We’ve had enough malware campaigns and data breaches to confirm the need for better data protection online. The Universal 2nd Factor (U2F) standard is a step in the right direction, and the first compatible devices are coming out now.
U2F is an open authentication standard. It was initially developed by Google, but it’s now managed by the FIDO (Fast Identity Online) Alliance. The FIDO Alliance also includes household names like Microsoft, Mastercard, Visa, PayPal, Discover, Samsung, and BlackBerry among its members.
Two-factor, or multi-factor authentication has long been promoted as a more effective security mechanism, but it’s a hassle, requiring you to juggle passwords with a second factor such as a texted code or an authentication app. U2F proposes to streamline the process using a U2F-enabled USB or NFC key fob, card, or mobile device alongside traditional authentication methods. All you have to do is use a Web browser with built-in support and native drivers.
Users must first register the U2F device with sites or services that support U2F authentication, such as webmail, or banking sites. You must insert the U2F device into a USB port, enter your traditional username and password credentials, and then touch the U2F device to generate secure login credentials. Because successful authentication relies on interaction with the U2F device, U2F protects against common attacks like session hijacking, man-in-the-middle attacks, advanced Trojans, and other malware.
Yubico and Plug-up are the two primary providers of U2F-enabled devices. Today, Duo Security announced that it joined the FIDO Alliance and now offers U2F support in its FIDO-ready products. Duo Security provides cloud-based two-factor authentication for more than 5,000 companies around the world, including Facebook, Toyota, Sony, and Etsy. With Duo Security committing to the FIDO Alliance and supporting U2F, Duo Security customers will now be able to support U2F as well.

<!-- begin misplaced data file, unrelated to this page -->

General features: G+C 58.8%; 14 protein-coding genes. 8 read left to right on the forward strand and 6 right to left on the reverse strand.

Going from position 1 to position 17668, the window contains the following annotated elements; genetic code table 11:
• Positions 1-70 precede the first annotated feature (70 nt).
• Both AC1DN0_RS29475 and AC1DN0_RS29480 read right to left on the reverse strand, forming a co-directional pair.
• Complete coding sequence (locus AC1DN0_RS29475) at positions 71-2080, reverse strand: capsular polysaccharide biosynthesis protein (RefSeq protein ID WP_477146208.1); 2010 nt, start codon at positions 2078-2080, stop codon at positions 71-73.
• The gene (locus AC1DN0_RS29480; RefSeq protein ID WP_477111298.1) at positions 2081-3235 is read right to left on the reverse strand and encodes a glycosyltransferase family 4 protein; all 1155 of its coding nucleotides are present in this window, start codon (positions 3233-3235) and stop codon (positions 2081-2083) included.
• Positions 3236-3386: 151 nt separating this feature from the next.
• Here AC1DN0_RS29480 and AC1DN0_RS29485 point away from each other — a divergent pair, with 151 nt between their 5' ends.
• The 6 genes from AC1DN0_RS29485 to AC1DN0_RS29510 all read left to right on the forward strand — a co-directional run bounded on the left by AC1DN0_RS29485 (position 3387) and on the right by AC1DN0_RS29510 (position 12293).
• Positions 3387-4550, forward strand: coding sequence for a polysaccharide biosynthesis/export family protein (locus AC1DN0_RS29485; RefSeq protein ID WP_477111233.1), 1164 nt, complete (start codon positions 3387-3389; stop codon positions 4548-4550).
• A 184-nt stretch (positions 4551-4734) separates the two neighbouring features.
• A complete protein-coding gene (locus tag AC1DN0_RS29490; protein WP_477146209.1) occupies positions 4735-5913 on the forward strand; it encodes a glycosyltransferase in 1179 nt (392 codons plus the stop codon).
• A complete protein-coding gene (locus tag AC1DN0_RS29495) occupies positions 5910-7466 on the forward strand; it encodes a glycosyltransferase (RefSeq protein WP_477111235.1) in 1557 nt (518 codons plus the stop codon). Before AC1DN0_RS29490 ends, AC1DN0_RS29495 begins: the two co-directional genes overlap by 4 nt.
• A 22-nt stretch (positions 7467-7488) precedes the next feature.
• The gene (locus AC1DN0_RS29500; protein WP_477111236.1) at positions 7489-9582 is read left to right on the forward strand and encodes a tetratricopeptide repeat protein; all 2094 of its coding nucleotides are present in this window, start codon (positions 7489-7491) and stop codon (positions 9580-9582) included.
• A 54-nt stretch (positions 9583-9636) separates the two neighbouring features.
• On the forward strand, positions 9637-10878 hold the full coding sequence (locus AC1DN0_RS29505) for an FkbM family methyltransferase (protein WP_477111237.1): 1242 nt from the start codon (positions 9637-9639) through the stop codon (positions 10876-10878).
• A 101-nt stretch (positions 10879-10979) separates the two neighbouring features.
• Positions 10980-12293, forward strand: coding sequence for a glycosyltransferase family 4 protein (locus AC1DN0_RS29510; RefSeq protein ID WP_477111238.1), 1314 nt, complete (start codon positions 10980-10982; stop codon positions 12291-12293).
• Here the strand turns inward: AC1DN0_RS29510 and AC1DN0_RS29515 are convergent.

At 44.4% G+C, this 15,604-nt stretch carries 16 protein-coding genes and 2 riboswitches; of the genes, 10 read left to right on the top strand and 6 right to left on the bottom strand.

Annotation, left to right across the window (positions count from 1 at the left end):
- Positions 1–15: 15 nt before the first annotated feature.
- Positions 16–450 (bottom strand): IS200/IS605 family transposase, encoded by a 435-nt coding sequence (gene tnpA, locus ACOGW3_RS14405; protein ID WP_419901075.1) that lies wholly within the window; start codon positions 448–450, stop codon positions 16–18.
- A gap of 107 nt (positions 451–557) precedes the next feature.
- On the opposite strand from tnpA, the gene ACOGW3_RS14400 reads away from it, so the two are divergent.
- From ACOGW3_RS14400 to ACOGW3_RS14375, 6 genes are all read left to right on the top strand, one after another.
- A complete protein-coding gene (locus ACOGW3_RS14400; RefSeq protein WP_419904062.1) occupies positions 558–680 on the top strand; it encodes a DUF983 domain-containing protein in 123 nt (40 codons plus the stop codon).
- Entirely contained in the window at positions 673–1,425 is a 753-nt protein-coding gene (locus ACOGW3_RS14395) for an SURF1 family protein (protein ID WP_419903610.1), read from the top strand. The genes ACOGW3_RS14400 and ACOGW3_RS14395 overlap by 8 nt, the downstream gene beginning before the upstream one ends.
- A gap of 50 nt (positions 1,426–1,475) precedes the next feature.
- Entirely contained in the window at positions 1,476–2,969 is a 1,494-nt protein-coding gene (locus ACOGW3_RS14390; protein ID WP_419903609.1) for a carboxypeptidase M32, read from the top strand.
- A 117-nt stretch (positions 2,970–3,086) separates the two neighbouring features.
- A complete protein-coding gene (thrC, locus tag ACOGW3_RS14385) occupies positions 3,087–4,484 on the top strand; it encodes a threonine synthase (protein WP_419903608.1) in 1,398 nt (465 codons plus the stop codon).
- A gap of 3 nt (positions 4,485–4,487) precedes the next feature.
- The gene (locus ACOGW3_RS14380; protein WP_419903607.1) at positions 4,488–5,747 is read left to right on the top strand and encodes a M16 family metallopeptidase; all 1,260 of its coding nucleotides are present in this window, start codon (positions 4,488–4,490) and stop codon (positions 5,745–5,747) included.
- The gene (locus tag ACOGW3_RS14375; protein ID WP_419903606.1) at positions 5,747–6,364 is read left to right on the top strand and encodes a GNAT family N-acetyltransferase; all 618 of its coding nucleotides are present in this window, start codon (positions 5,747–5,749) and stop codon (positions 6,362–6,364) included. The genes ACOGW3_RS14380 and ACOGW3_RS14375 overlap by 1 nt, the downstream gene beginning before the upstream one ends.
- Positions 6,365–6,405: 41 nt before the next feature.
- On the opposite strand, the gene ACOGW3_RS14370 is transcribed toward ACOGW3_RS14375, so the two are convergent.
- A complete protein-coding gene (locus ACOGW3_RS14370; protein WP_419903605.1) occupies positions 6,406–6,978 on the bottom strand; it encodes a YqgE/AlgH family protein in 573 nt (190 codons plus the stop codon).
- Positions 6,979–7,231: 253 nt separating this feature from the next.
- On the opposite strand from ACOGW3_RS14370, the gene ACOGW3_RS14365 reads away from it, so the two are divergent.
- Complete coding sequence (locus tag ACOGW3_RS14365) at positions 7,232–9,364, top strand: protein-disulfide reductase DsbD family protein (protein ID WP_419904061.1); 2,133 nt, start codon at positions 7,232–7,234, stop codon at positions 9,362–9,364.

Google revealed that it now supports U2F as part of the two-factor authentication for Google sites and services. It also announced that the Chrome Web browser supports U2F authentication. Chrome is available for ChromeOS, Windows, Mac OS X, and Linux, so U2F protection is accessible to users on every major platform.
Two things make U2F a more effective approach to two-factor authentication, and more likely to succeed in gaining mainstream acceptance. First it’s an open standard, so it’s easier for organizations to implement it. That means that a user with one U2F device can take advantage of two-factor authentication across a potentially vast array of sites and services.
The second factor that will drive the success of U2F is its simplicity. Granted, touching the U2F device is still less convenient than just entering a username and password, but when it comes to two-factor authentication it doesn’t get much simpler than that.
The FIDO Alliance and its U2F standard are young, but they can boast major supporters in the tech and financial worlds. As more household names join the party and support U2F authentication, it could emerge as a widely accepted standard for two-factor authentication.
As of right now, the only Web browser that supports U2F is Google Chrome. With Microsoft on board as a member of the FIDO Alliance, though, it seems reasonable to expect Internet Explorer to support U2F in the near future.